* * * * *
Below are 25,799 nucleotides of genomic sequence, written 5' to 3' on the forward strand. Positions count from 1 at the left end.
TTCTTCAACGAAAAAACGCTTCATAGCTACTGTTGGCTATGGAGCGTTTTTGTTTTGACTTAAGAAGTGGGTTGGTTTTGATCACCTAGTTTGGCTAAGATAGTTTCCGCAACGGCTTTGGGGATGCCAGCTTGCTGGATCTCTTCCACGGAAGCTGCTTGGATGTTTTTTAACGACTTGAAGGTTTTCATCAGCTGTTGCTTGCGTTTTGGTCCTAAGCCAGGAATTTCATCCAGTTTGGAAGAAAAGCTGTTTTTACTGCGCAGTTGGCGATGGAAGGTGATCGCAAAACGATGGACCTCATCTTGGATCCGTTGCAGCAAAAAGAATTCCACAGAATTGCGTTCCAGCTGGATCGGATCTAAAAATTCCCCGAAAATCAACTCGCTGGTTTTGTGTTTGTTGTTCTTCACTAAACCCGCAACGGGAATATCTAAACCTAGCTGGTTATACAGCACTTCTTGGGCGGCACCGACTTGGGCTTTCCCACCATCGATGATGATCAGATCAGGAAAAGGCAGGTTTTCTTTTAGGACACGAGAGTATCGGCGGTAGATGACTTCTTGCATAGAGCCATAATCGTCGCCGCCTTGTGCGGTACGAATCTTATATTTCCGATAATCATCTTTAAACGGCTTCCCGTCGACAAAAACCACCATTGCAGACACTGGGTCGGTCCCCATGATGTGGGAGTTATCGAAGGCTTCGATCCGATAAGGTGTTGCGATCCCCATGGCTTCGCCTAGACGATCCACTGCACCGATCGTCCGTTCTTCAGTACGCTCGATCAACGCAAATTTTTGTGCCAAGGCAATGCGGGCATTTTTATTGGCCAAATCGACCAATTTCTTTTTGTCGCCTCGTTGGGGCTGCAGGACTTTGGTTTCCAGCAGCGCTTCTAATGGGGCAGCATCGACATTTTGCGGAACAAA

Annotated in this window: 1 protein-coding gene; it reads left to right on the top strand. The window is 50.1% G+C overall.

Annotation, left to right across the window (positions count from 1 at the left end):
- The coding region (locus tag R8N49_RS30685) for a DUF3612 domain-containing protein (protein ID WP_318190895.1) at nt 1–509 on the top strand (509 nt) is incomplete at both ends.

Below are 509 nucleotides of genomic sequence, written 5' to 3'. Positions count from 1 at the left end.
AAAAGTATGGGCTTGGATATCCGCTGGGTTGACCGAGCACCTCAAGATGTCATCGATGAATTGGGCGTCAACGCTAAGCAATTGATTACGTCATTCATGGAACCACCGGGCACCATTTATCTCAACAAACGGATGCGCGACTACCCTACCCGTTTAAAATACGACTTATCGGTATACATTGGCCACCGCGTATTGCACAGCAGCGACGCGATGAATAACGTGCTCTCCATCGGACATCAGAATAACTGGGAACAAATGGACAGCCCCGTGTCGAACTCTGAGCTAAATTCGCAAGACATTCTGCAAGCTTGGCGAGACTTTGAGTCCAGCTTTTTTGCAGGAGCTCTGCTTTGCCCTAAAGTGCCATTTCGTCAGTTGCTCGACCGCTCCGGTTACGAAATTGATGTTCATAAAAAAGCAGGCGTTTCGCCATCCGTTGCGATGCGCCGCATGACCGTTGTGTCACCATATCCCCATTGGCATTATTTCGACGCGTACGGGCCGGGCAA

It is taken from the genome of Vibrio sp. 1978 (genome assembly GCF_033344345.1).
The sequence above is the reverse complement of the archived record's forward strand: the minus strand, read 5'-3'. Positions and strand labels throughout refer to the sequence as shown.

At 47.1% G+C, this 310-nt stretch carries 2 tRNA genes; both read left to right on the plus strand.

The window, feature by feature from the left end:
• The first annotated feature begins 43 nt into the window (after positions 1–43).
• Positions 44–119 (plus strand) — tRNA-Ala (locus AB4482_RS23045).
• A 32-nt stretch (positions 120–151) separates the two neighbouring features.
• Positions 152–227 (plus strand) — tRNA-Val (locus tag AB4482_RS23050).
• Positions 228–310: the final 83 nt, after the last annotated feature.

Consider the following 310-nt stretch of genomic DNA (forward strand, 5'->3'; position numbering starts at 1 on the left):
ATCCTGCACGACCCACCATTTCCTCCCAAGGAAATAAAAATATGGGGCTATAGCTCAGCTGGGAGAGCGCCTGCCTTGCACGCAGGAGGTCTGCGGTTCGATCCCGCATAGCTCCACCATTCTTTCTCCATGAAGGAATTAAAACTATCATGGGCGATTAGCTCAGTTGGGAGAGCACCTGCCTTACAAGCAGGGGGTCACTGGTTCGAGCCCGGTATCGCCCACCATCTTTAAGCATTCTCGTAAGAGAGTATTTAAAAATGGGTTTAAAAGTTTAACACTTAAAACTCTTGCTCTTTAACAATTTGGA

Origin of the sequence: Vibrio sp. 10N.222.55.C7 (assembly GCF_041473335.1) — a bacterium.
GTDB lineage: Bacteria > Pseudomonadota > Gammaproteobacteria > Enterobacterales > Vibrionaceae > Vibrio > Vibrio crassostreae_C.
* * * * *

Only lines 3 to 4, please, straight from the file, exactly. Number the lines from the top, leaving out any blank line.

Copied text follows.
Annotated in this window: 1 protein-coding gene; it reads left to right on the top strand. The window is 50.1% G+C overall.

Annotation, left to right across the window (positions count from 1 at the left end):